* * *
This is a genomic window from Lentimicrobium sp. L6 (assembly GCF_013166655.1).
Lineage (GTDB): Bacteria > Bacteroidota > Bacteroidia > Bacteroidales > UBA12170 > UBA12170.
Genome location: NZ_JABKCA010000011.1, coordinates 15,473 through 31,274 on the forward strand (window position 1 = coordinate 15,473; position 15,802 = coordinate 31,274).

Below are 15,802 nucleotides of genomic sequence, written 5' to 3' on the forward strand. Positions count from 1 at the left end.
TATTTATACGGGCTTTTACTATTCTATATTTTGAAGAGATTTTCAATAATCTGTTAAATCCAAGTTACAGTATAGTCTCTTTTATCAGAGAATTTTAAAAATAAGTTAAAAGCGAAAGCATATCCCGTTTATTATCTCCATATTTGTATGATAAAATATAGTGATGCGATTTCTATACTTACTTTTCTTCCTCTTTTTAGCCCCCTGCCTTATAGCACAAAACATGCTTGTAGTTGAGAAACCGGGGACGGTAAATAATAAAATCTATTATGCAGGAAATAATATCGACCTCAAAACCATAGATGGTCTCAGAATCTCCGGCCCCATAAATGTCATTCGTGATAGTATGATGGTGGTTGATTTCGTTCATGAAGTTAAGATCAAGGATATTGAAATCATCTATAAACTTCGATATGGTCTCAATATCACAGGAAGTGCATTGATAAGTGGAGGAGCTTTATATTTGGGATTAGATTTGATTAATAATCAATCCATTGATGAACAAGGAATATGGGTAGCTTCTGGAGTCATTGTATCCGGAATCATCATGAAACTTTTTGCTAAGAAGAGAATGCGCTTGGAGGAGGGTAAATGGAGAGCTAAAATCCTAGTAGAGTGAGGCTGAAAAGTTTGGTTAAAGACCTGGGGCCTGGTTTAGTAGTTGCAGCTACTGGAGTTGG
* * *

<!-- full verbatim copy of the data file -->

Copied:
This is a genomic window from Lentimicrobium sp. L6 (assembly GCF_013166655.1).
Lineage (GTDB): Bacteria > Bacteroidota > Bacteroidia > Bacteroidales > UBA12170 > UBA12170.
Genome location: NZ_JABKCA010000011.1, coordinates 15,473 through 31,274 on the forward strand (window position 1 = coordinate 15,473; position 15,802 = coordinate 31,274).

Below are 15,802 nucleotides of genomic sequence, written 5' to 3' on the forward strand. Positions count from 1 at the left end.
TATTTATACGGGCTTTTACTATTCTATATTTTGAAGAGATTTTCAATAATCTGTTAAATCCAAGTTACAGTATAGTCTCTTTTATCAGAGAATTTTAAAAATAAGTTAAAAGCGAAAGCATATCCCGTTTATTATCTCCATATTTGTATGATAAAATATAGTGATGCGATTTCTATACTTACTTTTCTTCCTCTTTTTAGCCCCCTGCCTTATAGCACAAAACATGCTTGTAGTTGAGAAACCGGGGACGGTAAATAATAAAATCTATTATGCAGGAAATAATATCGACCTCAAAACCATAGATGGTCTCAGAATCTCCGGCCCCATAAATGTCATTCGTGATAGTATGATGGTGGTTGATTTCGTTCATGAAGTTAAGATCAAGGATATTGAAATCATCTATAAACTTCGATATGGTCTCAATATCACAGGAAGTGCATTGATAAGTGGAGGAGCTTTATATTTGGGATTAGATTTGATTAATAATCAATCCATTGATGAACAAGGAATATGGGTAGCTTCTGGAGTCATTGTATCCGGAATCATCATGAAACTTTTTGCTAAGAAGAGAATGCGCTTGGAGGAGGGTAAATGGAGAGCTAAAATCCTAGTAGAGTGAGGCTGAAAAGTTTGGTTAAAGACCTGGGGCCTGGTTTAGTAGTTGCAGCTACTGGAGTTGG